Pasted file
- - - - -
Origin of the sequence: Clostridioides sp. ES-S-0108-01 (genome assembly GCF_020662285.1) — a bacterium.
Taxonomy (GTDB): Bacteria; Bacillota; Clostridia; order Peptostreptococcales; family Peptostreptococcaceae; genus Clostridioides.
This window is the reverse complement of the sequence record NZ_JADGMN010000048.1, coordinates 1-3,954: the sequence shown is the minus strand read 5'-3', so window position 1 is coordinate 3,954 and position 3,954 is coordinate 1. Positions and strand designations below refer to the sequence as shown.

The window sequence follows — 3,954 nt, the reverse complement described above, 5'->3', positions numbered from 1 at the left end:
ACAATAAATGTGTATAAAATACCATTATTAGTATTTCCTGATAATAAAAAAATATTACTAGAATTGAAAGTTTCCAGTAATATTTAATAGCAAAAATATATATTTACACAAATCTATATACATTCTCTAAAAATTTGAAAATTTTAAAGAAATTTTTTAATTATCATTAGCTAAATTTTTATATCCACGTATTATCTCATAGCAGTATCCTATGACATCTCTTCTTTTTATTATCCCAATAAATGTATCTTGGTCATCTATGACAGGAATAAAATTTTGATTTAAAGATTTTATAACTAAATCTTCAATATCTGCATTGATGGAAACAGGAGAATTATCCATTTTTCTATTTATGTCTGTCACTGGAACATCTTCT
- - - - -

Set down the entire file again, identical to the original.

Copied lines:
Origin of the sequence: Clostridioides sp. ES-S-0108-01 (genome assembly GCF_020662285.1) — a bacterium.
Taxonomy (GTDB): Bacteria; Bacillota; Clostridia; order Peptostreptococcales; family Peptostreptococcaceae; genus Clostridioides.
This window is the reverse complement of the sequence record NZ_JADGMN010000048.1, coordinates 1-3,954: the sequence shown is the minus strand read 5'-3', so window position 1 is coordinate 3,954 and position 3,954 is coordinate 1. Positions and strand designations below refer to the sequence as shown.

The window sequence follows — 3,954 nt, the reverse complement described above, 5'->3', positions numbered from 1 at the left end:
ACAATAAATGTGTATAAAATACCATTATTAGTATTTCCTGATAATAAAAAAATATTACTAGAATTGAAAGTTTCCAGTAATATTTAATAGCAAAAATATATATTTACACAAATCTATATACATTCTCTAAAAATTTGAAAATTTTAAAGAAATTTTTTAATTATCATTAGCTAAATTTTTATATCCACGTATTATCTCATAGCAGTATCCTATGACATCTCTTCTTTTTATTATCCCAATAAATGTATCTTGGTCATCTATGACAGGAATAAAATTTTGATTTAAAGATTTTATAACTAAATCTTCAATATCTGCATTGATGGAAACAGGAGAATTATCCATTTTTCTATTTATGTCTGTCACTGGAACATCTTCT